Chroma keying is a technique used by cards to get around this. It is an old television mixing trick where you mark all the areas you wish to replace with a single clear colour that isn't used in the image - TV people use an incredibly bright blue while computing people often use a particularly virulent purple. Bright blue occurs on the desktop. Anyone with virulent purple windows has another problem besides their TV overlay.

The third approach is to copy the data from the capture card to the video card, but to do it directly across the PCI bus. This relieves the processor from doing the work but does require some smartness on the part of the video capture chip, as well as a suitable video card. Programming this kind of card and more so debugging it can be extremely tricky. There are some quite complicated interactions with the display and you may also have to cope with various chipset bugs that show up when PCI cards start talking to each other.

To keep our example fairly simple we will assume a card that supports overlaying a flat rectangular image onto the frame buffer output, and which can also capture stuff into processor memory.

Registering Video Capture Devices

This time we need to add more functions for our camera device.

static struct video_device my_camera
{
        "My Camera",
        VID_TYPE_OVERLAY|VID_TYPE_SCALES|\
        VID_TYPE_CAPTURE|VID_TYPE_CHROMAKEY,
        camera_open.
        camera_close,
        camera_read,      /* no read */
        NULL,             /* no write */
        camera_poll,      /* no poll */
        camera_ioctl,
        NULL,             /* no special init function */
        NULL              /* no private data */
};
  

We need a read() function which is used for capturing data from the card, and we need a poll function so that a driver can wait for the next frame to be captured.

We use the extra video capability flags that did not apply to the radio interface. The video related flags are

We set VID_TYPE_CAPTURE so that we are seen as a capture card, VID_TYPE_CHROMAKEY so the application knows it is time to draw in virulent purple, and VID_TYPE_SCALES because we can be resized.

Our setup is fairly similar. This time we also want an interrupt line for the 'frame captured' signal. Not all cards have this so some of them cannot handle poll().


static int io = 0x320;
static int irq = 11;

int __init mycamera_init(struct video_init *v)
{
        if(!request_region(io, MY_IO_SIZE, "mycamera"))
        {
                printk(KERN_ERR 
                      "mycamera: port 0x%03X is in use.\n", io);
                return -EBUSY;
        }

        if(video_device_register(&my_camera, 
            VFL_TYPE_GRABBER)==-1) {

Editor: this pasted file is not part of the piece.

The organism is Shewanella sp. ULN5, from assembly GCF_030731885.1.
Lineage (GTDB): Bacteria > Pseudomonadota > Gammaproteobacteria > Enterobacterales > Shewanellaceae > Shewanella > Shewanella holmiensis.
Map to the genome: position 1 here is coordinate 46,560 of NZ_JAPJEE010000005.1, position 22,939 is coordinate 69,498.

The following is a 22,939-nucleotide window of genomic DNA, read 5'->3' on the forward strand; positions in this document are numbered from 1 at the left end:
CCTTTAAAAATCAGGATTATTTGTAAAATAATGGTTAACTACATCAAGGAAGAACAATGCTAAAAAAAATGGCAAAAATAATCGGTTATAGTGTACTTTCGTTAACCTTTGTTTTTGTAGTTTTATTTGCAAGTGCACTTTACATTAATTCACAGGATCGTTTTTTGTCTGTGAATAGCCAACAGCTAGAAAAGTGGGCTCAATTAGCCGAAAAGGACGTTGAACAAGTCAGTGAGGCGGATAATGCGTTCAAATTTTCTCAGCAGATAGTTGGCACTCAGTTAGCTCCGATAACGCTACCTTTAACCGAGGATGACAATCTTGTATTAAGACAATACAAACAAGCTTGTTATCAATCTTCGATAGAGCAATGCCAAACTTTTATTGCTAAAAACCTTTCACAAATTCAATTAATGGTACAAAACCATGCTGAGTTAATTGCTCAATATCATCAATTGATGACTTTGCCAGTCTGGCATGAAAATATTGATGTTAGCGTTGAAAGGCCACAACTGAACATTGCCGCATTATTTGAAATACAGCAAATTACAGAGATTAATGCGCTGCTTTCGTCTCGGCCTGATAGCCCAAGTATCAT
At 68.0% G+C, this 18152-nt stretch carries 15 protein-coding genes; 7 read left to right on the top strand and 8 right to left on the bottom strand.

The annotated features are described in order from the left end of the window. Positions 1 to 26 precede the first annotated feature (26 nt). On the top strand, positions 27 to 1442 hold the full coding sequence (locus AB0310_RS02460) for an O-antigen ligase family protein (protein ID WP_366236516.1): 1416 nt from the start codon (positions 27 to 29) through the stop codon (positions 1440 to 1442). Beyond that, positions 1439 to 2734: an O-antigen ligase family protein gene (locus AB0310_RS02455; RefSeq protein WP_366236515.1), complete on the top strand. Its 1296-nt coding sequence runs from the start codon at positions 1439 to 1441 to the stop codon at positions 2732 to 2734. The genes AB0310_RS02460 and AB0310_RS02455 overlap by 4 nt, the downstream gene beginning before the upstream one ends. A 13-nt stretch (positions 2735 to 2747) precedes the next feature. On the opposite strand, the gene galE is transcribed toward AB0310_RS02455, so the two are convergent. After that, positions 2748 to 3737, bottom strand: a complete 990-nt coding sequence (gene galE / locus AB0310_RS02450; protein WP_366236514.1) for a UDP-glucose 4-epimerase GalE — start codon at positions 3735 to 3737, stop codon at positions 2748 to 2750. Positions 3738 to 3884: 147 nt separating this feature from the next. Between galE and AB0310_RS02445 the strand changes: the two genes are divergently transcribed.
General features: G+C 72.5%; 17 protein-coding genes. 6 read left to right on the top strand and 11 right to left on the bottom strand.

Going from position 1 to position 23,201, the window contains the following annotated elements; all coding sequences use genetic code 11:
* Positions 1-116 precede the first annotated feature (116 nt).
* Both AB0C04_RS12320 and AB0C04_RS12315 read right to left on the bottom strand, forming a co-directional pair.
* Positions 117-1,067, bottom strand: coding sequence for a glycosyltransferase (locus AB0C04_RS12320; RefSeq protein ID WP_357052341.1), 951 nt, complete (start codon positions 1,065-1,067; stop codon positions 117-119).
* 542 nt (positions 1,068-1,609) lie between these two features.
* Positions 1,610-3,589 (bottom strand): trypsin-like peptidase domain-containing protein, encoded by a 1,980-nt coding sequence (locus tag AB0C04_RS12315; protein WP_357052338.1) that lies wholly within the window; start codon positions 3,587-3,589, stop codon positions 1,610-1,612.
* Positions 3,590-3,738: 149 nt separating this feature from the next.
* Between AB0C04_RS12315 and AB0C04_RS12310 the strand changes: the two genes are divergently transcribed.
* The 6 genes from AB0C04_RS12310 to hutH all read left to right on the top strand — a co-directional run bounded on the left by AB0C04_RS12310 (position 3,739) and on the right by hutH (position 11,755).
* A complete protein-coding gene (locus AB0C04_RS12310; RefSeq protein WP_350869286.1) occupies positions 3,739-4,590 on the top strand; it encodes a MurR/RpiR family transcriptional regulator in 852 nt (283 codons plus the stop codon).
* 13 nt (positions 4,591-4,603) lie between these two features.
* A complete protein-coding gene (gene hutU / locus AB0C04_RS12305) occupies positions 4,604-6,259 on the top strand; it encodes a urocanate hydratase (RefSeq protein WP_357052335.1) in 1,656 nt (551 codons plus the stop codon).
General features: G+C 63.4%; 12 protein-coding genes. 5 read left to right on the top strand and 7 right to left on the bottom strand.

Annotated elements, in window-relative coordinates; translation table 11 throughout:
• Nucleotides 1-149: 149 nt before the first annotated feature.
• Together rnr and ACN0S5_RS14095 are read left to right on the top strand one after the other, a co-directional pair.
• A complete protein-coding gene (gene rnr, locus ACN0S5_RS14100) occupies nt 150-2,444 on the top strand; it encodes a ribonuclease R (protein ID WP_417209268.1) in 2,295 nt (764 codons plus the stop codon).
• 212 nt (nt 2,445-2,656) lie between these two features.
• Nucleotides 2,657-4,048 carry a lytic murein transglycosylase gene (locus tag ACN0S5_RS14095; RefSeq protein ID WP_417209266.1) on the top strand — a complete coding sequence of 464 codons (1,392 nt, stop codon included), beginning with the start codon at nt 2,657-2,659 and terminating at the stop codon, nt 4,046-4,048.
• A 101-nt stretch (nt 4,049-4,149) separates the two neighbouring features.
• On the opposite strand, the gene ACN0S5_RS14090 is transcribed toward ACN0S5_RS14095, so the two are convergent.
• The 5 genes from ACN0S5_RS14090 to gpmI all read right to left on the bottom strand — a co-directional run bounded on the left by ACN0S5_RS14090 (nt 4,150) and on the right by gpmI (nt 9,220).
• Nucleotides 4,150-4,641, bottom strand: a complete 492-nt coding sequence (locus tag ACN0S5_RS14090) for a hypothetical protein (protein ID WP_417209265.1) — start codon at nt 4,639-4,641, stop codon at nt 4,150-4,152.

release_region(io, MY_IO_SIZE);
                return -EINVAL;
        }
        return 0;
}

  

This is little changed from the needs of the radio card. We specify VFL_TYPE_GRABBER this time as we want to be allocated a /dev/video name.

Opening And Closing The Capture Device


static int users = 0;

static int camera_open(struct video_device *dev, int flags)
{
        if(users)
                return -EBUSY;
        if(request_irq(irq, camera_irq, 0, "camera", dev)<0)
                return -EBUSY;
        users++;
        return 0;
}


static int camera_close(struct video_device *dev)
{
        users--;
        free_irq(irq, dev);
}
  

The open and close routines are also quite similar. The only real change is that we now request an interrupt for the camera device interrupt line. If we cannot get the interrupt we report EBUSY to the application and give up.

Interrupt Handling

Our example handler is for an ISA bus device. If it was PCI you would be able to share the interrupt and would have set IRQF_SHARED to indicate a shared IRQ. We pass the device pointer as the interrupt routine argument. We don't need to since we only support one card but doing this will make it easier to upgrade the driver for multiple devices in the future.

Our interrupt routine needs to do little if we assume the card can simply queue one frame to be read after it captures it.


static struct wait_queue *capture_wait;
static int capture_ready = 0;

static void camera_irq(int irq, void *dev_id, 
                          struct pt_regs *regs)
{
        capture_ready=1;
        wake_up_interruptible(&capture_wait);
}
  

The interrupt handler is nice and simple for this card as we are assuming the card is buffering the frame for us. This means we have little to do but wake up anybody interested. We also set a capture_ready flag, as we may capture a frame before an application needs it. In this case we need to know that a frame is ready. If we had to collect the frame on the interrupt life would be more complex.

The two new routines we need to supply are camera_read which returns a frame, and camera_poll which waits for a frame to become ready.


static int camera_poll(struct video_device *dev, 
	struct file *file, struct poll_table *wait)
{
        poll_wait(file, &capture_wait, wait);
        if(capture_read)
                return POLLIN|POLLRDNORM;
        return 0;
}

  

Our wait queue for polling is the capture_wait queue. This will cause the task to be woken up by our camera_irq routine. We check capture_read to see if there is an image present and if so report that it is readable.

Reading The Video Image


static long camera_read(struct video_device *dev, char *buf,
                                unsigned long count)
{
        struct wait_queue wait = { current, NULL };
        u8 *ptr;
        int len;
        int i;

        add_wait_queue(&capture_wait, &wait);

        while(!capture_ready)
        {
                if(file->flags&O_NDELAY)
                {
                        remove_wait_queue(&capture_wait, &wait);
                        current->state = TASK_RUNNING;